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Int J Hematol. 2000 Dec;72(4):399-407.

Role of chemokines in trafficking of lymphocytes and dendritic cells.

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Department of Bacteriology, Kinki University School of Medicine, Osaka-Sayama, Japan.


Lymphocytes continuously recirculate between the vascular system and tissues. Furthermore, different lineages and subsets are capable of migrating to different tissues and tissue microenvironments. Upon proinflammatory stimulation or antigen loading, immature dendritic cells in the skin and mucosa migrate into the T-cell zones of regional lymph nodes, where they become fully differentiated dendritic cells capable of activating naive T cells. These migratory properties of lymphocytes and dendritic cells, which are essential for the homeostasis and function of the immune system, are regulated by various cell-adhesion molecules and by a group of chemokines collectively called "immune chemokines." These chemokines are expressed constitutively in specific tissue microenvironments within the primary and secondary lymphoid organs, act via highly specific G protein-coupled receptors, and regulate the migration of lymphocytes and dendritic cells to specific tissue microenvironments. Immune chemokines are thus key elements in the genesis, maintenance, and function of the immune system.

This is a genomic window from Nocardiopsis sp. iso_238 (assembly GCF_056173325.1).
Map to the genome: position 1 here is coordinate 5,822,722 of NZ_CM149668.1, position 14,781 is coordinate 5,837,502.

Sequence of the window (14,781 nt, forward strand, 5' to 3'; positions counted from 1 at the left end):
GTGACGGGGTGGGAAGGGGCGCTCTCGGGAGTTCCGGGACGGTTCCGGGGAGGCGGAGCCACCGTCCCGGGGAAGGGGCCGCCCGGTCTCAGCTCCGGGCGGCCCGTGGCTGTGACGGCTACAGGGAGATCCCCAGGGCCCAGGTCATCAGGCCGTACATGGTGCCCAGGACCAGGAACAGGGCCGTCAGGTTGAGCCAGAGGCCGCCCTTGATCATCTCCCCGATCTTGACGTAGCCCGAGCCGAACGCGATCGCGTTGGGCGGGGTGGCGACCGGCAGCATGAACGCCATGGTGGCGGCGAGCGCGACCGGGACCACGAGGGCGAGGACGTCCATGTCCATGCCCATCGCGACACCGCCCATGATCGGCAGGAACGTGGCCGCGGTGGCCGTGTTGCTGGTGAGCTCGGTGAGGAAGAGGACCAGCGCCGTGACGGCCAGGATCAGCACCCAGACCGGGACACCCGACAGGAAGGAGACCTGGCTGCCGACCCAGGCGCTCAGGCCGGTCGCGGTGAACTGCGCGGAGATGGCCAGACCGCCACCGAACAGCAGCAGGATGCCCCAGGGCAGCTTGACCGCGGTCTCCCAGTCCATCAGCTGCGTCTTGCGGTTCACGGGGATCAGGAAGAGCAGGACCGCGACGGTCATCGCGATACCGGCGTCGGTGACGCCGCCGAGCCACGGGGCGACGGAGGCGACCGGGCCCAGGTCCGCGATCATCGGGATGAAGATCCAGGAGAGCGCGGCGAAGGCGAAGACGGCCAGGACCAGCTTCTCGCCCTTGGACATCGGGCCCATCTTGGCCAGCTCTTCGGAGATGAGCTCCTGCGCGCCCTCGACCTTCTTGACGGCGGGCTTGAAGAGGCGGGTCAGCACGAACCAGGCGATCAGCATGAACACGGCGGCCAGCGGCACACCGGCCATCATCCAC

[Indexed for MEDLINE]

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